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Despite its relative youth as an area of scientific research, the study of space weather is critically important. Events such as geomagnetic storms, radiation storms and solar flares are listed in the UK Government's National Risk Register of Civil Emergencies due to the adverse effect they can have on our planet and the space environment surrounding it.

Professor Mathew Owens, Professor of Space Physics in the Department of Meteorology, studies the Sun – specifically the effect it has on humans and technology such as power grids, aircraft and satellites.

"Space weather is a big threat to our national infrastructure, because it has the potential to knock out our power grid. It only has to burn one transformer in the network for it to be a problem; once one transformer is down, it puts extra load on the rest. These transformers are time consuming and expensive to manufacture, meaning it can take a long time to get the grid back up."

Providing the tools to make better space weather forecasts

We have only been making detailed measurements of the Sun for the past 50 to 60 years. The Sun's cycle lasts approximately 11 years, meaning that during this time we've witnessed only four or five of the Sun's seasons.

The Met Office Space Weather Operations Centre (MOSWOC) currently forecasts space weather in a similar way to how it approaches terrestrial weather: it makes observations and puts them into a computer simulation, which then forecasts forward a few days. However, it's limited by the relatively small number of observations and our physical understanding of the Sun.

Mathew led a project to produce statistical techniques influenced by the terrestrial weather forecasting method known as "persistence forecasting". This approach essentially assumes that tomorrow's weather will be the same as today's weather.

"Weather forecasting began about 150 years ago and has been improving ever since, but it took a long time to routinely surpass simple persistence in terms of forecast accuracy. Space weather is a similar scenario: the persistence tool is very useful here, but instead of saying 'the weather today is what it will be tomorrow', you say 'the weather tomorrow will be what it was 27 days ago, due to the Sun completing its rotation every 27 days."

MOSWOC has since adopted these tools in addition to their cutting-edge simulation-based forecasts. This statistical approach is especially robust because it doesn't rely on satellites and other technology, meaning there is no risk of space weather disrupting the observations.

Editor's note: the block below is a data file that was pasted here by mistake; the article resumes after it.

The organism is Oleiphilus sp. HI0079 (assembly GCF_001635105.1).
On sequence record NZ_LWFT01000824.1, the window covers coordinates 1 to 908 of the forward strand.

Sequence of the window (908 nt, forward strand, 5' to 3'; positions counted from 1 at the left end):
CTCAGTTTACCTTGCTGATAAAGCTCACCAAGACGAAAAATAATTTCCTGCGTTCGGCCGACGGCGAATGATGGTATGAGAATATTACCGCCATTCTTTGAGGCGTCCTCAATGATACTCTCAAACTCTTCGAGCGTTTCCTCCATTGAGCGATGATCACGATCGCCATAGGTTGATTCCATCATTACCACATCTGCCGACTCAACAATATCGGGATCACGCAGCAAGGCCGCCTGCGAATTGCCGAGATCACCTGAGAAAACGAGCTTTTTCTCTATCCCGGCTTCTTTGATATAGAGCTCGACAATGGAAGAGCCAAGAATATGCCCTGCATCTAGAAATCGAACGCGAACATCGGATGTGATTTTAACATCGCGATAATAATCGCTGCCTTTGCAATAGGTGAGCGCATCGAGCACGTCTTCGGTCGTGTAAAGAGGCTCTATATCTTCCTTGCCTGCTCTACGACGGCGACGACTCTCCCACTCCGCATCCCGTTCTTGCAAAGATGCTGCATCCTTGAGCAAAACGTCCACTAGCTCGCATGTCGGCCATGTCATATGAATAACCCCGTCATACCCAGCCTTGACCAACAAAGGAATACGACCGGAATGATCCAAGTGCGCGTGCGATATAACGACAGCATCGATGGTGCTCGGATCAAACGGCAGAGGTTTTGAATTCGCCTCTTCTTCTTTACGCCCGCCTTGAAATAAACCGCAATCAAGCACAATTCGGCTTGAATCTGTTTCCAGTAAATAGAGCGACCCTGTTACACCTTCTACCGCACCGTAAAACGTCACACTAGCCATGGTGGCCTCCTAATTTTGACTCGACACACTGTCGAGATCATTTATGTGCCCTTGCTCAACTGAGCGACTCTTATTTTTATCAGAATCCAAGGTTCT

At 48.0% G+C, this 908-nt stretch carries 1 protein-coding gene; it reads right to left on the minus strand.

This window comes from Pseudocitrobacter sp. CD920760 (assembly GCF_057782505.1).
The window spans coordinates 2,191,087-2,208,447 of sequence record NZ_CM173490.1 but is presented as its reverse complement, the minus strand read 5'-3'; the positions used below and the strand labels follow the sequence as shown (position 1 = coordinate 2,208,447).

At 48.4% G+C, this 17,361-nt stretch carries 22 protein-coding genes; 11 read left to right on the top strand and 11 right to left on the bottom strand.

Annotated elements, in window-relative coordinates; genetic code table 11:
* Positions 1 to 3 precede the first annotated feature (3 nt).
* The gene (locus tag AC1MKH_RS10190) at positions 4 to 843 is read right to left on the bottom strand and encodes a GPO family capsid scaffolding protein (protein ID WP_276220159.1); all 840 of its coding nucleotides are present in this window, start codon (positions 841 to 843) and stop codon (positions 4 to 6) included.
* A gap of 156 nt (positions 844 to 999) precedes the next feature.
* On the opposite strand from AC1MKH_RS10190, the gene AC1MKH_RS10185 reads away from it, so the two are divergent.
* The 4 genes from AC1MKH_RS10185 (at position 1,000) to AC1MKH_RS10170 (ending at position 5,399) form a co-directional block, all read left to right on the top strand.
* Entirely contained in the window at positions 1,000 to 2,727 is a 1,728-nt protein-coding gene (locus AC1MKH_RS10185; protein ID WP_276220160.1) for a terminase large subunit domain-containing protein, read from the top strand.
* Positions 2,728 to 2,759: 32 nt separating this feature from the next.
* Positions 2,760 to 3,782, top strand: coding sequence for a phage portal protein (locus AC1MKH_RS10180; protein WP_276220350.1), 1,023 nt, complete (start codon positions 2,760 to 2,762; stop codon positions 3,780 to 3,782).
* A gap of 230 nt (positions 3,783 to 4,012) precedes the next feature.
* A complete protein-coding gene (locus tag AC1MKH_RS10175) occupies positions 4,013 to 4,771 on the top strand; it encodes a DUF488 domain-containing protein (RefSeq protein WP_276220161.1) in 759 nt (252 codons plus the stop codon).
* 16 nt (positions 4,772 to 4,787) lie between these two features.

Involvement in ESA's Space Orbiter mission

The European Space Agency (ESA) is currently preparing a mission to send an unmanned probe to get closer to the Sun than any previous spacecraft. Mathew is involved, working on Solar Orbiter's instrument that measures magnetic fields. His research feeds into many of the other scientific goals of the mission.

"There is material that is constantly blowing off the Sun – solar wind – and in order for this material to escape the Sun's gravity, it has to be moving at an incredibly fast speed. It is currently not clear how this material has enough energy to allow it to escape, and so one of the big overarching goals of Solar Orbiter is to determine that."

Getting students involved in research

There are multiple ways for undergraduate and master's students to get involved in research during their time here. Every undergraduate student undertakes a dissertation during their final year, which is an opportunity to work with a member of staff on a research question. Similarly, master's students do a 10-week summer dissertation.

Mathew has led many of these projects in the past. One of the most successful projects involved MSc Meteorology alumna Rosemary Challen, who worked with Mathew on developing the 27-day persistence model of near-Earth solar wind conditions. The project went on to become a paper in the academic journal Space Weather, and the model is now used by the Met Office in its own forecasting activities.

"These projects are a great way to learn what research is about. You develop the core skills needed to be a PhD student, and it's really different to what and how you learn in your lectures."

Learn more about research in the Department of Meteorology